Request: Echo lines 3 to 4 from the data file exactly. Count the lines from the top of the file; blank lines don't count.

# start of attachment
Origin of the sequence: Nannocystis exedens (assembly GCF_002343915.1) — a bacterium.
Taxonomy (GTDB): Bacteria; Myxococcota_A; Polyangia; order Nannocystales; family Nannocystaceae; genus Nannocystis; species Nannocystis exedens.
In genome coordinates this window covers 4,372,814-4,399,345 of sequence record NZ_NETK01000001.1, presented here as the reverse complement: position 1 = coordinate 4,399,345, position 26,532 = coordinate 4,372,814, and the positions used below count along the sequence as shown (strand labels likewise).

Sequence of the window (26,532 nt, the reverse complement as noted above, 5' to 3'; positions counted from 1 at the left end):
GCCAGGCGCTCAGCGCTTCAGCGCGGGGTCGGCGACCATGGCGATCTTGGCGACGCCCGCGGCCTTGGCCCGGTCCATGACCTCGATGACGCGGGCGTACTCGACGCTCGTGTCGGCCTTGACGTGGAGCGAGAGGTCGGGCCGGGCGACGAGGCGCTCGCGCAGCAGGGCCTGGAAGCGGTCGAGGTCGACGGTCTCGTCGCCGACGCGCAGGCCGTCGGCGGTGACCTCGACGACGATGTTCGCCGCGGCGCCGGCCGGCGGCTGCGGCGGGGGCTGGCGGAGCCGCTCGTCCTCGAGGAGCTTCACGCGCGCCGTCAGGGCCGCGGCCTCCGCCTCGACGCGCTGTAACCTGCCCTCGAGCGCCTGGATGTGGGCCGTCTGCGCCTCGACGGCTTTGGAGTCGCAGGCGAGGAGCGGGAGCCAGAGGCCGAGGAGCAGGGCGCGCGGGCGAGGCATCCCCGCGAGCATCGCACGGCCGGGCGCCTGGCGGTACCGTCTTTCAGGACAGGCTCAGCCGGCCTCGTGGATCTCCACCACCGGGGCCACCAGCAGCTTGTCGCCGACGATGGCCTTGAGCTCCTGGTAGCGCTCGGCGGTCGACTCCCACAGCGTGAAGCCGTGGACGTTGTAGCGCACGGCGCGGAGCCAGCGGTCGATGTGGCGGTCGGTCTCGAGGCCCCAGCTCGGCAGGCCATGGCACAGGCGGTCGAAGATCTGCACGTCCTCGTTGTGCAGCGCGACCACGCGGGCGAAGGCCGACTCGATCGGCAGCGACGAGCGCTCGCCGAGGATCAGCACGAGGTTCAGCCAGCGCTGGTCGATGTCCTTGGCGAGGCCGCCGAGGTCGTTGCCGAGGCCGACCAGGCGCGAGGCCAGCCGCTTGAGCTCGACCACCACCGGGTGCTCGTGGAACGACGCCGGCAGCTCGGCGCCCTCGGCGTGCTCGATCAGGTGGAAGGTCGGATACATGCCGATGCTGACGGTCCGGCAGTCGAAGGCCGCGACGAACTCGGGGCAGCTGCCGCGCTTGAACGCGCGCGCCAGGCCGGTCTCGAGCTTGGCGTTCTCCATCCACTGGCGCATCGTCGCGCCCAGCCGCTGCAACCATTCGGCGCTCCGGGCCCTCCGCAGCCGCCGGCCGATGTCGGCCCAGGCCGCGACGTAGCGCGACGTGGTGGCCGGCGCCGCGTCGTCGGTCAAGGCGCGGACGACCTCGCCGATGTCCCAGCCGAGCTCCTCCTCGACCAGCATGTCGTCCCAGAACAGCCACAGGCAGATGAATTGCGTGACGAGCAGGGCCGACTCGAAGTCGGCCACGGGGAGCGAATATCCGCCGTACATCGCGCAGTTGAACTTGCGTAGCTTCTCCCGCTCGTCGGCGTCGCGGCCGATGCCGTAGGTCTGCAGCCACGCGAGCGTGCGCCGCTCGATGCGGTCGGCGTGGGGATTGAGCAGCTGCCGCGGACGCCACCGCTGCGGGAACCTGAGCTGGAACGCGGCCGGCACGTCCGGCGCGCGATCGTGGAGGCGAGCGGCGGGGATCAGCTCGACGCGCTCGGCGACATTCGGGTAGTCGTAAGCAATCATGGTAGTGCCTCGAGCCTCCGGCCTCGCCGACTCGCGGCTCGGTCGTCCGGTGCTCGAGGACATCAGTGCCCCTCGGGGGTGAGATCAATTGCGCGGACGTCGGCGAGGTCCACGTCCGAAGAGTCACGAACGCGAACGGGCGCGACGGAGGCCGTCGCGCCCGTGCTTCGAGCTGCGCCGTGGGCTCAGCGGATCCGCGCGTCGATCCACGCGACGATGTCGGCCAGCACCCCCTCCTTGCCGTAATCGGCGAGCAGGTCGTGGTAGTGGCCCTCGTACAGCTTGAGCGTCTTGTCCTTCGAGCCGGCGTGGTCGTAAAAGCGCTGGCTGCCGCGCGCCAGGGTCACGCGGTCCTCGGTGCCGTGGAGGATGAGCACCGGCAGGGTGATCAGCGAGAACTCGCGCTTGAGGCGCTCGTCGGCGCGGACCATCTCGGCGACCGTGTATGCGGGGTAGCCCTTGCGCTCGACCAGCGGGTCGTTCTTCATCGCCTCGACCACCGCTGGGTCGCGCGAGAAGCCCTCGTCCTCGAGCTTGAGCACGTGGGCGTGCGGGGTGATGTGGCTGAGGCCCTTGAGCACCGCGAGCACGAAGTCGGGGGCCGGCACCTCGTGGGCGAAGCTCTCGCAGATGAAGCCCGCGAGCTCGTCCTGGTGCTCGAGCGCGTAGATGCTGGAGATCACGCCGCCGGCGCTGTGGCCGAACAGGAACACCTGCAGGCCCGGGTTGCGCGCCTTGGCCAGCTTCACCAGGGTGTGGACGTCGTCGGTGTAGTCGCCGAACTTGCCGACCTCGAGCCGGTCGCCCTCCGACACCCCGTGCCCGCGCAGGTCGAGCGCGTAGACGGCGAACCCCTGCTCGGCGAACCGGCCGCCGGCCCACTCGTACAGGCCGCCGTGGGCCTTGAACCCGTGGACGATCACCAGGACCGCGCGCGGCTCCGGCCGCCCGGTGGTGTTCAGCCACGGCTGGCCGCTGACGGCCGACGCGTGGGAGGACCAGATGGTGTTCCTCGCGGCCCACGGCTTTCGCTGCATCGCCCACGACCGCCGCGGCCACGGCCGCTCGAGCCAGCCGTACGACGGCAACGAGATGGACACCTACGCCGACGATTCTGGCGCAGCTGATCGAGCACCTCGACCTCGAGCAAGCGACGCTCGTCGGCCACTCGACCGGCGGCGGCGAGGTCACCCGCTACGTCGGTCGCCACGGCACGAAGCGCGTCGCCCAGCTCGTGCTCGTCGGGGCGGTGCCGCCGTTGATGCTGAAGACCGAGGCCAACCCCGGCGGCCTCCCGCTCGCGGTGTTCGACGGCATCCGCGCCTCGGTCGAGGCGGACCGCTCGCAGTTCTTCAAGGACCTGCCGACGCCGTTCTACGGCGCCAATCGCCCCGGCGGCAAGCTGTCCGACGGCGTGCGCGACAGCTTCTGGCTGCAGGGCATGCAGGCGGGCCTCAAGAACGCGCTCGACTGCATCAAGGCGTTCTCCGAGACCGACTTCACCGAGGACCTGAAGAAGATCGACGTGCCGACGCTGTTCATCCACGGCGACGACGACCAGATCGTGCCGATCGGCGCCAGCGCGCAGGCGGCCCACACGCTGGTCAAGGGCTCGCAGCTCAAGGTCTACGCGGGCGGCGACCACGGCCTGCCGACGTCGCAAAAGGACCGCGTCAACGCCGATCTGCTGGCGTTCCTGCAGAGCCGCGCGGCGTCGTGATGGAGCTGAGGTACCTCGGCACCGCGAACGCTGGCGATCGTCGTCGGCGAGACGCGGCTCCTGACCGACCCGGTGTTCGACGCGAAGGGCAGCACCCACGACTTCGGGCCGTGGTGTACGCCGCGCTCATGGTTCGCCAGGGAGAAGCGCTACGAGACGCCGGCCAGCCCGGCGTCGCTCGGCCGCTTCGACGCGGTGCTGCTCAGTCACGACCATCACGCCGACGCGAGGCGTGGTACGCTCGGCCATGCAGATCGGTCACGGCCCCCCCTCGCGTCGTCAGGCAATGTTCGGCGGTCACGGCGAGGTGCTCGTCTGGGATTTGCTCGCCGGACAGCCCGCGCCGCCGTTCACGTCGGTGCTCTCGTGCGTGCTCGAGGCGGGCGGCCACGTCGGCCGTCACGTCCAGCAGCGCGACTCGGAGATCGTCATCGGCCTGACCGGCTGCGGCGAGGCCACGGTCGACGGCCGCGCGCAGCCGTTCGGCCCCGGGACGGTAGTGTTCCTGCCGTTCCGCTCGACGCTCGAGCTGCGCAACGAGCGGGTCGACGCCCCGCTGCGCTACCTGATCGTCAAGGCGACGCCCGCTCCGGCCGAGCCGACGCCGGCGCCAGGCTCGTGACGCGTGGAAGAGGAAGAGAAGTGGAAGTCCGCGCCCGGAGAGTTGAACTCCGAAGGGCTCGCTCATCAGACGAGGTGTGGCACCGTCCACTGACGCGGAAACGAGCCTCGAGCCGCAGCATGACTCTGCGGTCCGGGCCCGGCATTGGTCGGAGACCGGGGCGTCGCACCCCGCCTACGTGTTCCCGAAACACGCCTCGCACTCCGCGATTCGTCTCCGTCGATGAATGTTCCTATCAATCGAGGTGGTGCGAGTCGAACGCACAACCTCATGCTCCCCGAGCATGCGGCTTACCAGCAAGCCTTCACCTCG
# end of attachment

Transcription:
In genome coordinates this window covers 4,372,814-4,399,345 of sequence record NZ_NETK01000001.1, presented here as the reverse complement: position 1 = coordinate 4,399,345, position 26,532 = coordinate 4,372,814, and the positions used below count along the sequence as shown (strand labels likewise).

Sequence of the window (26,532 nt, the reverse complement as noted above, 5' to 3'; positions counted from 1 at the left end):